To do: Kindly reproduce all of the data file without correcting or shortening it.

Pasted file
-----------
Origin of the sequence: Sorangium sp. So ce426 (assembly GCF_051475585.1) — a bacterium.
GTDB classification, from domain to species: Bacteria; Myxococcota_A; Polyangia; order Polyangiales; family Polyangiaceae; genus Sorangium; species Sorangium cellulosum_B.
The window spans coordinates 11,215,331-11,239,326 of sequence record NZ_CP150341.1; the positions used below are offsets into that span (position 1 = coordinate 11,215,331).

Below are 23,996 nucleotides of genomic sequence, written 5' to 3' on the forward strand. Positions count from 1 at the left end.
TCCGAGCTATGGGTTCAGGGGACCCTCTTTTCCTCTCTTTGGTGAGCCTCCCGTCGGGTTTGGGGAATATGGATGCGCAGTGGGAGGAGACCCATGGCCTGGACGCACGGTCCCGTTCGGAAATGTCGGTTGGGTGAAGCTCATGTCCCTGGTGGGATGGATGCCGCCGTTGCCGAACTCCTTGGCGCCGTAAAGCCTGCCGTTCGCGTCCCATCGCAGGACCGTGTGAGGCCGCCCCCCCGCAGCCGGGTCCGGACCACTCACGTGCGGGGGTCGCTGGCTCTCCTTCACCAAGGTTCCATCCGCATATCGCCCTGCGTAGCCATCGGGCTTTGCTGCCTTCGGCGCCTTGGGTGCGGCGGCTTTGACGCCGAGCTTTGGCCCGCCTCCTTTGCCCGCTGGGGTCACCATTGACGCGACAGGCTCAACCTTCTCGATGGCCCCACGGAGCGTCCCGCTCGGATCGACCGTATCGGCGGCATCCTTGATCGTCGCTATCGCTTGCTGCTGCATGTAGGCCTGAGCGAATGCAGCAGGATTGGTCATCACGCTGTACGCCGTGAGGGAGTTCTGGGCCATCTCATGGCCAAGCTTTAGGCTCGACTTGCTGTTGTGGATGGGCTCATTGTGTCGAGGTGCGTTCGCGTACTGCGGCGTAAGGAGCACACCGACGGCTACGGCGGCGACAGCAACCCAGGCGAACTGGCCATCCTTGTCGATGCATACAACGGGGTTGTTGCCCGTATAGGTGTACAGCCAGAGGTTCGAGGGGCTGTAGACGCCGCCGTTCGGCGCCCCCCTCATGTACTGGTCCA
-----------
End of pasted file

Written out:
Origin of the sequence: Sorangium sp. So ce426 (assembly GCF_051475585.1) — a bacterium.
GTDB classification, from domain to species: Bacteria; Myxococcota_A; Polyangia; order Polyangiales; family Polyangiaceae; genus Sorangium; species Sorangium cellulosum_B.
The window spans coordinates 11,215,331-11,239,326 of sequence record NZ_CP150341.1; the positions used below are offsets into that span (position 1 = coordinate 11,215,331).

Below are 23,996 nucleotides of genomic sequence, written 5' to 3' on the forward strand. Positions count from 1 at the left end.
TCCGAGCTATGGGTTCAGGGGACCCTCTTTTCCTCTCTTTGGTGAGCCTCCCGTCGGGTTTGGGGAATATGGATGCGCAGTGGGAGGAGACCCATGGCCTGGACGCACGGTCCCGTTCGGAAATGTCGGTTGGGTGAAGCTCATGTCCCTGGTGGGATGGATGCCGCCGTTGCCGAACTCCTTGGCGCCGTAAAGCCTGCCGTTCGCGTCCCATCGCAGGACCGTGTGAGGCCGCCCCCCCGCAGCCGGGTCCGGACCACTCACGTGCGGGGGTCGCTGGCTCTCCTTCACCAAGGTTCCATCCGCATATCGCCCTGCGTAGCCATCGGGCTTTGCTGCCTTCGGCGCCTTGGGTGCGGCGGCTTTGACGCCGAGCTTTGGCCCGCCTCCTTTGCCCGCTGGGGTCACCATTGACGCGACAGGCTCAACCTTCTCGATGGCCCCACGGAGCGTCCCGCTCGGATCGACCGTATCGGCGGCATCCTTGATCGTCGCTATCGCTTGCTGCTGCATGTAGGCCTGAGCGAATGCAGCAGGATTGGTCATCACGCTGTACGCCGTGAGGGAGTTCTGGGCCATCTCATGGCCAAGCTTTAGGCTCGACTTGCTGTTGTGGATGGGCTCATTGTGTCGAGGTGCGTTCGCGTACTGCGGCGTAAGGAGCACACCGACGGCTACGGCGGCGACAGCAACCCAGGCGAACTGGCCATCCTTGTCGATGCATACAACGGGGTTGTTGCCCGTATAGGTGTACAGCCAGAGGTTCGAGGGGCTGTAGACGCCGCCGTTCGGCGCCCCCCTCATGTACTGGTCCA